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Legislation & Public Policy Issues in Preservation     


Legislation & Public Policy Issues in Preservation
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Energy Bill May Pose Compliance Issues for Historic Buildings in Meeting Energy Efficiency Standards
Historic Preservation Blog from PreservationDirectory.com - The National Trust for Historic Preservation's Department of Public Policy, green buildings, energy efficiency, preservation law, preservation legislation, Renewable Energy and Energy Conservation Tax
Contributed By: The National Trust for Historic Preservation's Department of Public Policy
Email The Author: pr@nthp.org
Website: http://www.nthp.org

A House-passed energy bill (HR 3221) may pose compliance problems for older and historic buildings if Congress enacts the bill with its current provisions for establishing a national model for updating state building energy efficiency codes.

Under the “Renewable Energy and Energy Conservation Tax Act of 2007” the Secretary of Energy would be responsible for updating the national model building energy codes and standards at least every three years to achieve overall energy savings for residential buildings and commercial buildings of 30 percent by 2010 and 50 percent by 2020, as well as establish targets “in intermediate and subsequent years at the maximum level of energy efficiency that is technologically feasible and life-cycle cost effective.” State certification of compliance with these national building codes would have to occur within three years of enactment and require that “at least 90 percent of [both] new and renovated buildings covered by the code in the preceding year substantially meet all the requirements …”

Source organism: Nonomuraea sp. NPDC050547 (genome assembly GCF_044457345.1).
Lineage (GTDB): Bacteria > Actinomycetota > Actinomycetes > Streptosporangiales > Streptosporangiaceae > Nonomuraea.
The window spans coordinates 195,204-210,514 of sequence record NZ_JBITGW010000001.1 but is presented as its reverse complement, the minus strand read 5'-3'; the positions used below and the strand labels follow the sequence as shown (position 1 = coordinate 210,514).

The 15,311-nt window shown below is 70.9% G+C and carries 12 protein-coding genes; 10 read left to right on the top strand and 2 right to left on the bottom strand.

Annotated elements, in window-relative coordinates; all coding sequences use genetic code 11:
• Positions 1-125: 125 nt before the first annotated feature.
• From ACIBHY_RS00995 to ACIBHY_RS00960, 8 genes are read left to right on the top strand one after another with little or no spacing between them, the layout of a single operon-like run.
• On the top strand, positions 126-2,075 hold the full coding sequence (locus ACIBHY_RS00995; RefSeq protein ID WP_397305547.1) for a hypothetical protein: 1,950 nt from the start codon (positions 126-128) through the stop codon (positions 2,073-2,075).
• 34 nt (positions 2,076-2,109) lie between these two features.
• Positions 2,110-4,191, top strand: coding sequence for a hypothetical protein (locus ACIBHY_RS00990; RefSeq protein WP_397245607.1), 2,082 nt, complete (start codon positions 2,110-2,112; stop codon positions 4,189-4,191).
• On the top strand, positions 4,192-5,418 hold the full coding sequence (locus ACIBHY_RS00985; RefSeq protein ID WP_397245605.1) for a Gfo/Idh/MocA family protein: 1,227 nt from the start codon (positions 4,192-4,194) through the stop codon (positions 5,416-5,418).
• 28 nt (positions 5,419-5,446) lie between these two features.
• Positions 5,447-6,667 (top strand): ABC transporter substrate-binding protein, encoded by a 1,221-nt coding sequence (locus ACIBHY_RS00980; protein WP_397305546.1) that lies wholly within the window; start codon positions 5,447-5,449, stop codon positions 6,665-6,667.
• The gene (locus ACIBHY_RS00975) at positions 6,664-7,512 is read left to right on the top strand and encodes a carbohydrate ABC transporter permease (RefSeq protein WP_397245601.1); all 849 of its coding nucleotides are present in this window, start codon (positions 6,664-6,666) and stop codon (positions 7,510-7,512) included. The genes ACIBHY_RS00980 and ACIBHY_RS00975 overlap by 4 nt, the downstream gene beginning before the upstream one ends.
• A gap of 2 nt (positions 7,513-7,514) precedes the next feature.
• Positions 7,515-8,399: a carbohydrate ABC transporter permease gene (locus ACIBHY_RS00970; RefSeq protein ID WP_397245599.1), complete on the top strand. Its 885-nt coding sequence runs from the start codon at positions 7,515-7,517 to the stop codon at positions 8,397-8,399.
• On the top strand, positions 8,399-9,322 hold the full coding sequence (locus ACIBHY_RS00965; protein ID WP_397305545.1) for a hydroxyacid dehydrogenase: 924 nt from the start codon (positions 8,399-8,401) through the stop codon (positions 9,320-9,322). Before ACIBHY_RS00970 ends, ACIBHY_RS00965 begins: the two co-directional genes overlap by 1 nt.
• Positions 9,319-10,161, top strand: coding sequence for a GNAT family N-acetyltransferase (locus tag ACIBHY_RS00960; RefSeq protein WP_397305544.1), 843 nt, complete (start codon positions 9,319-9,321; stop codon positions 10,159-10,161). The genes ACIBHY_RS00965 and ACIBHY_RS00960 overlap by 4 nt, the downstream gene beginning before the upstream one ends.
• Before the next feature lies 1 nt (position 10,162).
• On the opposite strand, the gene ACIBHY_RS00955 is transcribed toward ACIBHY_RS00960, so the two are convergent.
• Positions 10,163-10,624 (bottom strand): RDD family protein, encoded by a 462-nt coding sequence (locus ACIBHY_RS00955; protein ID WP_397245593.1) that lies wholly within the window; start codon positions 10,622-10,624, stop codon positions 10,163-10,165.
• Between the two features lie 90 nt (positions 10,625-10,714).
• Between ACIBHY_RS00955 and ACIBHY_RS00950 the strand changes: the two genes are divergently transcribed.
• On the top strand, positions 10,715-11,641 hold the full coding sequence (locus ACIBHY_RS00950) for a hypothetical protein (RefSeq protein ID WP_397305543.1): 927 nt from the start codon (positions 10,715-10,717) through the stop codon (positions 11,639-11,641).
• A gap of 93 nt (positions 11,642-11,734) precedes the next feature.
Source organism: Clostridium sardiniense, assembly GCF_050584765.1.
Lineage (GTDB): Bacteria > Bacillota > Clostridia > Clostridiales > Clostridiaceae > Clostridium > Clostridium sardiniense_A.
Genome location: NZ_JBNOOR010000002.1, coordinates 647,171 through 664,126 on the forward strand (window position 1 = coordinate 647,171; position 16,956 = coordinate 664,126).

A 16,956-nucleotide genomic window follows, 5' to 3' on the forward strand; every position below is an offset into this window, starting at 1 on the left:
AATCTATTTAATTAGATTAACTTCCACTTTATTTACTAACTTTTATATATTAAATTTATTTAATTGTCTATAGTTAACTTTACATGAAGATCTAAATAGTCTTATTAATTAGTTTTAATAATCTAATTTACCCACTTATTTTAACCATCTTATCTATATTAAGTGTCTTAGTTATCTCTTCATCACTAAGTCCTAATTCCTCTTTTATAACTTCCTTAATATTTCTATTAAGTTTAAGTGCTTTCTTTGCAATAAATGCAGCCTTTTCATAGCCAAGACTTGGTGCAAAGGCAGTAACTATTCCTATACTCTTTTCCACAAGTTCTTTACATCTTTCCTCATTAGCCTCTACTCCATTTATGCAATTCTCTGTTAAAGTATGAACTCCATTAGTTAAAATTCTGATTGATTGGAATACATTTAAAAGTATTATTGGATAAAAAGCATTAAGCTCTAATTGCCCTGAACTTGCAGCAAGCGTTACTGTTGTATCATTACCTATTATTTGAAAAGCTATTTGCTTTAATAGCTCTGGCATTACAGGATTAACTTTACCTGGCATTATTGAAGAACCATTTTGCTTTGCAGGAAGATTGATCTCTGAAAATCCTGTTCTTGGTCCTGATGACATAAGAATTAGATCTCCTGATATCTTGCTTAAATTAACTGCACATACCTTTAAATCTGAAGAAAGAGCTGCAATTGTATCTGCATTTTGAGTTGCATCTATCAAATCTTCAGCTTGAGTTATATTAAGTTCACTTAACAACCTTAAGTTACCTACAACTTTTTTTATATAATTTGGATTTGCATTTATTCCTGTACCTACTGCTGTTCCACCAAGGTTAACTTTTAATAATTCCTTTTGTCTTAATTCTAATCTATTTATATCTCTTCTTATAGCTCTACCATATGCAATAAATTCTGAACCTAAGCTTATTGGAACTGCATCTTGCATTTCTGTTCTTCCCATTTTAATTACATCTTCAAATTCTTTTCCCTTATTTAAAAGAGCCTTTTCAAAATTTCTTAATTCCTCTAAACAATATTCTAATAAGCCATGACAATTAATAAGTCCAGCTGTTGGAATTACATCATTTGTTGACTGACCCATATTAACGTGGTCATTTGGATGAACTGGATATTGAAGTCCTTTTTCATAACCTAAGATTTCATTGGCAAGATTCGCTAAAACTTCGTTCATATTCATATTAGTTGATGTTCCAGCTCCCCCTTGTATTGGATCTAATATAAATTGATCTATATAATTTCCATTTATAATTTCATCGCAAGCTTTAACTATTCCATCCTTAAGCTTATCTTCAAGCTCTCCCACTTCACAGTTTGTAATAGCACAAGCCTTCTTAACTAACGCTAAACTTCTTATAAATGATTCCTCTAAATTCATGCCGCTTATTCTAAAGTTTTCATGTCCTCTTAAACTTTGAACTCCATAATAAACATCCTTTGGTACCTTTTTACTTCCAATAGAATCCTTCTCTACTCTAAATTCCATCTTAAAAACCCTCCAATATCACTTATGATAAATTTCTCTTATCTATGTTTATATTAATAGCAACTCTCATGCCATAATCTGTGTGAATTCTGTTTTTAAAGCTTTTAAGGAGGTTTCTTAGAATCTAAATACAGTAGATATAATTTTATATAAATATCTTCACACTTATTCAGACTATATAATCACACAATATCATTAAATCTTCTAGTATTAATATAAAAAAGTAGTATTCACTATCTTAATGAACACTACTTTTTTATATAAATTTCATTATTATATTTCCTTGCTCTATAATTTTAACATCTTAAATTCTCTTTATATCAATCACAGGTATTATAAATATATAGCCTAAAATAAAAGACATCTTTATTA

The questionable feasibility of a national building code “green mandate” could potentially create enormous compliance issues for historic rehab as energy efficiency requirements may conflict with performing historically accurate and/or appropriate rehabilitation, which would also need to be reflected in revisions in the building codes of all 50 states. Lawmakers may instead look to other incentives such as expanded tax breaks for building and rehabbing energy-efficient structures as an alternative to a national building code mandate.

Reprinted by permission of the Public Policy Department of the National Trust


Keywords: The National Trust for Historic Preservation's Department of Public Policy, green buildings, energy efficiency, preservation law, preservation legislation, Renewable Energy and Energy Conservation Tax

Posted: October 15, 2007
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Unless noted, the thoughts and opinions expressed in the article are solely that of the
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